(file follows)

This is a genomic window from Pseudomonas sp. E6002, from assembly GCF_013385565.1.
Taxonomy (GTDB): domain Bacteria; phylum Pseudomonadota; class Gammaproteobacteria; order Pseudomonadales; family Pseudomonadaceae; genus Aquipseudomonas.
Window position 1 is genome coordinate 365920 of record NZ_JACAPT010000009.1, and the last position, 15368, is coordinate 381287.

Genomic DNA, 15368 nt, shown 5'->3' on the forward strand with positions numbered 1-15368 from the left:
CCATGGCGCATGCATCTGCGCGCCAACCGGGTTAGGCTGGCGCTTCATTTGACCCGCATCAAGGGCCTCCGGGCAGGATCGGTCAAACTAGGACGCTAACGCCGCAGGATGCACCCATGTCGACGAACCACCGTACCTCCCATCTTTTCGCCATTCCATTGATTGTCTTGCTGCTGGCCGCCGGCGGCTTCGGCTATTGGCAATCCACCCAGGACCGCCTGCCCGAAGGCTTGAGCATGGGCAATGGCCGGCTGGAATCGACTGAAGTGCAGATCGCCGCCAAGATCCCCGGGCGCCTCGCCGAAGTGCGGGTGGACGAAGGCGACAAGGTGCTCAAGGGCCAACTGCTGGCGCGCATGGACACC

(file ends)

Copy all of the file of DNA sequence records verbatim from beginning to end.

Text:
This is a genomic window from Pseudomonas sp. E6002, from assembly GCF_013385565.1.
Taxonomy (GTDB): domain Bacteria; phylum Pseudomonadota; class Gammaproteobacteria; order Pseudomonadales; family Pseudomonadaceae; genus Aquipseudomonas.
Window position 1 is genome coordinate 365920 of record NZ_JACAPT010000009.1, and the last position, 15368, is coordinate 381287.

Genomic DNA, 15368 nt, shown 5'->3' on the forward strand with positions numbered 1-15368 from the left:
CCATGGCGCATGCATCTGCGCGCCAACCGGGTTAGGCTGGCGCTTCATTTGACCCGCATCAAGGGCCTCCGGGCAGGATCGGTCAAACTAGGACGCTAACGCCGCAGGATGCACCCATGTCGACGAACCACCGTACCTCCCATCTTTTCGCCATTCCATTGATTGTCTTGCTGCTGGCCGCCGGCGGCTTCGGCTATTGGCAATCCACCCAGGACCGCCTGCCCGAAGGCTTGAGCATGGGCAATGGCCGGCTGGAATCGACTGAAGTGCAGATCGCCGCCAAGATCCCCGGGCGCCTCGCCGAAGTGCGGGTGGACGAAGGCGACAAGGTGCTCAAGGGCCAACTGCTGGCGCGCATGGACACC